In the early days, Magic had crazy, subpar mulligan rules: you could shuffle up and draw a new 7 if your hand had no lands or all lands, otherwise you were out of luck. A long time ago the Paris Mulligan rule was introduced and it seems to have stuck. If you don't like your hand, throw it back and draw 6. If you don't like that one, try again drawing 5, and so on.
This seems like a pretty good rule and I didn't question it, but recently I've been playing "Duels of the Planeswalkers" on XBox (incidentally, if anyone else has that and wants to challenge me, let me know!). The mulligan rule there is a little different. You can throw your hand back and draw a new 7 once for free. After that Paris rules are in force: every subsequent time you mulligan your hand size goes down by one.
It seems to me that this "lenient mulligan" rule is really good for the game. Magic is a game with a large element of randomness from the shuffle. Quite often players will draw a 7-card hand that's basically unplayable and have to throw it back, unless they're crazy gamblers with nothing left to lose. If your opponent keeps and you mulligan to 6, you're at a significant disadvantage already. If you have to mulligan to 5 or fewer, you'd better hope somebody up there likes you.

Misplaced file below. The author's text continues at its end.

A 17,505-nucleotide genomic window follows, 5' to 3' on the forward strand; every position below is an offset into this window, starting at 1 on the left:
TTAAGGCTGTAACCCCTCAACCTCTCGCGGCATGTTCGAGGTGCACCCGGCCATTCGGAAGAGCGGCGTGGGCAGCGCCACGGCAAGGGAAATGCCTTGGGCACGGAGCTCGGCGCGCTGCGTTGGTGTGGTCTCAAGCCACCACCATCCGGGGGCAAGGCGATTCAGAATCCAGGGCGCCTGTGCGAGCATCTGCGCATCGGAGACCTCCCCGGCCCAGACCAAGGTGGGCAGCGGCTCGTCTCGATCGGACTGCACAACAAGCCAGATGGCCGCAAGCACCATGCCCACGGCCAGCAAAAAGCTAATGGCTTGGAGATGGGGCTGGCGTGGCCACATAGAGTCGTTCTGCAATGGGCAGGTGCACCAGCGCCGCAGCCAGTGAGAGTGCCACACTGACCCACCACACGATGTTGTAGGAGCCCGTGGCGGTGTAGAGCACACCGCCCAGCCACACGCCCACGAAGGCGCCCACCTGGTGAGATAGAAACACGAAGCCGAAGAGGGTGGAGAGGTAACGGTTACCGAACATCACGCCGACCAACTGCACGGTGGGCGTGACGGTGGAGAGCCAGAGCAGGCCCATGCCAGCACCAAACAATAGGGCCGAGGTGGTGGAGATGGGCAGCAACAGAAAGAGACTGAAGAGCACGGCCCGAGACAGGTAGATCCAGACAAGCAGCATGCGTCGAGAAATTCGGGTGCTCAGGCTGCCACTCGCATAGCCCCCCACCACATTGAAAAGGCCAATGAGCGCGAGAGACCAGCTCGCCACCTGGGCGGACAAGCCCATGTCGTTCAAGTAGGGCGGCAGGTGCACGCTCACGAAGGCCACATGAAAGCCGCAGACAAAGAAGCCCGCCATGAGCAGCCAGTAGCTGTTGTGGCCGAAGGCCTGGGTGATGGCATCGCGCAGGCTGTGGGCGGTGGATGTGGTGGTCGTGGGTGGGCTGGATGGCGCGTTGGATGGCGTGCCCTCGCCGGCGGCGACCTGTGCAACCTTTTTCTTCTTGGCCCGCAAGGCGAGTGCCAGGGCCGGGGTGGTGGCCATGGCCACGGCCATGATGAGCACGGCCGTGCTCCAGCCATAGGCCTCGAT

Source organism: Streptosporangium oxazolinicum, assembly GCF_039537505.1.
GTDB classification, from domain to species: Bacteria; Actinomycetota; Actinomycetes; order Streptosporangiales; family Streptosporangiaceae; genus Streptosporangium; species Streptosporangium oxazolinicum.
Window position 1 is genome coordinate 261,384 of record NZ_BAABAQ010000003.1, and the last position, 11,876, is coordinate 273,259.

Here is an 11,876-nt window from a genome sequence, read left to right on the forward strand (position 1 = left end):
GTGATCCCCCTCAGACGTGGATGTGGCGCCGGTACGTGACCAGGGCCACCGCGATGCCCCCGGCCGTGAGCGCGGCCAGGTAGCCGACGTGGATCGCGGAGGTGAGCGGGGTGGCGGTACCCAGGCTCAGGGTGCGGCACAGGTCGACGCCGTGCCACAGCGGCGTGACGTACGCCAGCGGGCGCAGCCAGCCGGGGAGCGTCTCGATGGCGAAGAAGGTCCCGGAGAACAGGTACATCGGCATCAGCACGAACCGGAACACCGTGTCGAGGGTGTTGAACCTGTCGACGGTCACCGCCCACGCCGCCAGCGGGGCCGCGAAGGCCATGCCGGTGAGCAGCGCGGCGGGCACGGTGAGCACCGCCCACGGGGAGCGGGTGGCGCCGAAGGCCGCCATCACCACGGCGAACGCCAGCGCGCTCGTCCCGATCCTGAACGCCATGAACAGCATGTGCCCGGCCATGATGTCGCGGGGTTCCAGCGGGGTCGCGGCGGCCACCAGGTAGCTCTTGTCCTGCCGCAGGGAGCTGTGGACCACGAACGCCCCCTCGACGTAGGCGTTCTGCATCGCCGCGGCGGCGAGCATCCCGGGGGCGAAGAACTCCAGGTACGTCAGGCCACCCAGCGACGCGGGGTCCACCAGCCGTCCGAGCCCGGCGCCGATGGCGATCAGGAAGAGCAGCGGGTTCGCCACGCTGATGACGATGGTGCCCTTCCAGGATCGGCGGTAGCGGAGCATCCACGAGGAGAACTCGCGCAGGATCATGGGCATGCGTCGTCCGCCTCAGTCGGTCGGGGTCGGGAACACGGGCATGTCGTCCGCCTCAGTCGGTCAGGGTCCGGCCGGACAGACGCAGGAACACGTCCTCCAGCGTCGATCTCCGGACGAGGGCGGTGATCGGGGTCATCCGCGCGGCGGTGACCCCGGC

Does anyone know (or have an informed idea) why Magic retains a mulligan rule that allows unbalanced games to happen as often as they do? It just feels like the XBox mulligan would allow players to play their decks "as they were meant to work" more often, and have to battle against long odds much less often. What is the defence for the continued predominance in the Magic world of the Paris mulligan rule?